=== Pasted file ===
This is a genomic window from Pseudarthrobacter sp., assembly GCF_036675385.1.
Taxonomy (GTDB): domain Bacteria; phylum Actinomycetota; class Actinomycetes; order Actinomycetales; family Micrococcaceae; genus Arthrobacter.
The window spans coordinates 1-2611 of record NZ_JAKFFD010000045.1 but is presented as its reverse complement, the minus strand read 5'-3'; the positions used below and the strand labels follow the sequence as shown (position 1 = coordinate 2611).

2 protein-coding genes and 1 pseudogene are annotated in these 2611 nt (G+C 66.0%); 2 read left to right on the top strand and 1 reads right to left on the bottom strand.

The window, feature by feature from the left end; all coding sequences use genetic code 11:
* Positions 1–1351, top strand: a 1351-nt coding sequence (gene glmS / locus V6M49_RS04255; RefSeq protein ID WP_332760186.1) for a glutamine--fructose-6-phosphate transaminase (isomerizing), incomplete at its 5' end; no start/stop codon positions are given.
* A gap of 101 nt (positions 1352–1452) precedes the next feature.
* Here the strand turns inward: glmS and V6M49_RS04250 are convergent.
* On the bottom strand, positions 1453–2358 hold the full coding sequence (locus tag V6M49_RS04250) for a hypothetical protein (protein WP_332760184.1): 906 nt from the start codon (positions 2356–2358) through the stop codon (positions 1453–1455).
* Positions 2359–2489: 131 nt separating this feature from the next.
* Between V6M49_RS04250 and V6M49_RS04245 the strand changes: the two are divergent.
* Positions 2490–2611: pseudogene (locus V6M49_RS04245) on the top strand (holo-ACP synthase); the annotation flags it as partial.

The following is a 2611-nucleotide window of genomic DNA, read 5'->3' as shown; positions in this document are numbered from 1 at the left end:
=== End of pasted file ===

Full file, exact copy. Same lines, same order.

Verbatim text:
This is a genomic window from Pseudarthrobacter sp., assembly GCF_036675385.1.
Taxonomy (GTDB): domain Bacteria; phylum Actinomycetota; class Actinomycetes; order Actinomycetales; family Micrococcaceae; genus Arthrobacter.
The window spans coordinates 1-2611 of record NZ_JAKFFD010000045.1 but is presented as its reverse complement, the minus strand read 5'-3'; the positions used below and the strand labels follow the sequence as shown (position 1 = coordinate 2611).

2 protein-coding genes and 1 pseudogene are annotated in these 2611 nt (G+C 66.0%); 2 read left to right on the top strand and 1 reads right to left on the bottom strand.

The window, feature by feature from the left end; all coding sequences use genetic code 11:
* Positions 1–1351, top strand: a 1351-nt coding sequence (gene glmS / locus V6M49_RS04255; RefSeq protein ID WP_332760186.1) for a glutamine--fructose-6-phosphate transaminase (isomerizing), incomplete at its 5' end; no start/stop codon positions are given.
* A gap of 101 nt (positions 1352–1452) precedes the next feature.
* Here the strand turns inward: glmS and V6M49_RS04250 are convergent.
* On the bottom strand, positions 1453–2358 hold the full coding sequence (locus tag V6M49_RS04250) for a hypothetical protein (protein WP_332760184.1): 906 nt from the start codon (positions 2356–2358) through the stop codon (positions 1453–1455).
* Positions 2359–2489: 131 nt separating this feature from the next.
* Between V6M49_RS04250 and V6M49_RS04245 the strand changes: the two are divergent.
* Positions 2490–2611: pseudogene (locus V6M49_RS04245) on the top strand (holo-ACP synthase); the annotation flags it as partial.

The following is a 2611-nucleotide window of genomic DNA, read 5'->3' as shown; positions in this document are numbered from 1 at the left end: